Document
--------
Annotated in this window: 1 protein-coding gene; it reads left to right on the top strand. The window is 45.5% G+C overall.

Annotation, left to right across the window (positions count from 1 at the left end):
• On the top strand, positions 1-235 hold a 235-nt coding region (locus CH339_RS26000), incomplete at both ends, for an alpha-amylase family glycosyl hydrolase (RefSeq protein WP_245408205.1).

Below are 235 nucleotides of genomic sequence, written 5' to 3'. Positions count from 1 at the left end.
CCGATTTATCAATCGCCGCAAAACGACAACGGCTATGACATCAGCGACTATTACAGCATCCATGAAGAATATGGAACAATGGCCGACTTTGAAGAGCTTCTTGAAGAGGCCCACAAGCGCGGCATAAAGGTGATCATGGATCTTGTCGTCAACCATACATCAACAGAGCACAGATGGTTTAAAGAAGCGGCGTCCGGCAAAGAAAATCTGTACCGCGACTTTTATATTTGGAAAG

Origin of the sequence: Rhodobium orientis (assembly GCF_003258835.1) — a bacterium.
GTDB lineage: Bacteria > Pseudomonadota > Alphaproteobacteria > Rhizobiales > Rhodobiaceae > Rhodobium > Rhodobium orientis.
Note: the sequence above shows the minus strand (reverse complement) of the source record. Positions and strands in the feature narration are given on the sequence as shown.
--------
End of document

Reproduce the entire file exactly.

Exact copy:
Annotated in this window: 1 protein-coding gene; it reads left to right on the top strand. The window is 45.5% G+C overall.

Annotation, left to right across the window (positions count from 1 at the left end):
• On the top strand, positions 1-235 hold a 235-nt coding region (locus CH339_RS26000), incomplete at both ends, for an alpha-amylase family glycosyl hydrolase (RefSeq protein WP_245408205.1).

Below are 235 nucleotides of genomic sequence, written 5' to 3'. Positions count from 1 at the left end.
CCGATTTATCAATCGCCGCAAAACGACAACGGCTATGACATCAGCGACTATTACAGCATCCATGAAGAATATGGAACAATGGCCGACTTTGAAGAGCTTCTTGAAGAGGCCCACAAGCGCGGCATAAAGGTGATCATGGATCTTGTCGTCAACCATACATCAACAGAGCACAGATGGTTTAAAGAAGCGGCGTCCGGCAAAGAAAATCTGTACCGCGACTTTTATATTTGGAAAG

Origin of the sequence: Rhodobium orientis (assembly GCF_003258835.1) — a bacterium.
GTDB lineage: Bacteria > Pseudomonadota > Alphaproteobacteria > Rhizobiales > Rhodobiaceae > Rhodobium > Rhodobium orientis.
Note: the sequence above shows the minus strand (reverse complement) of the source record. Positions and strands in the feature narration are given on the sequence as shown.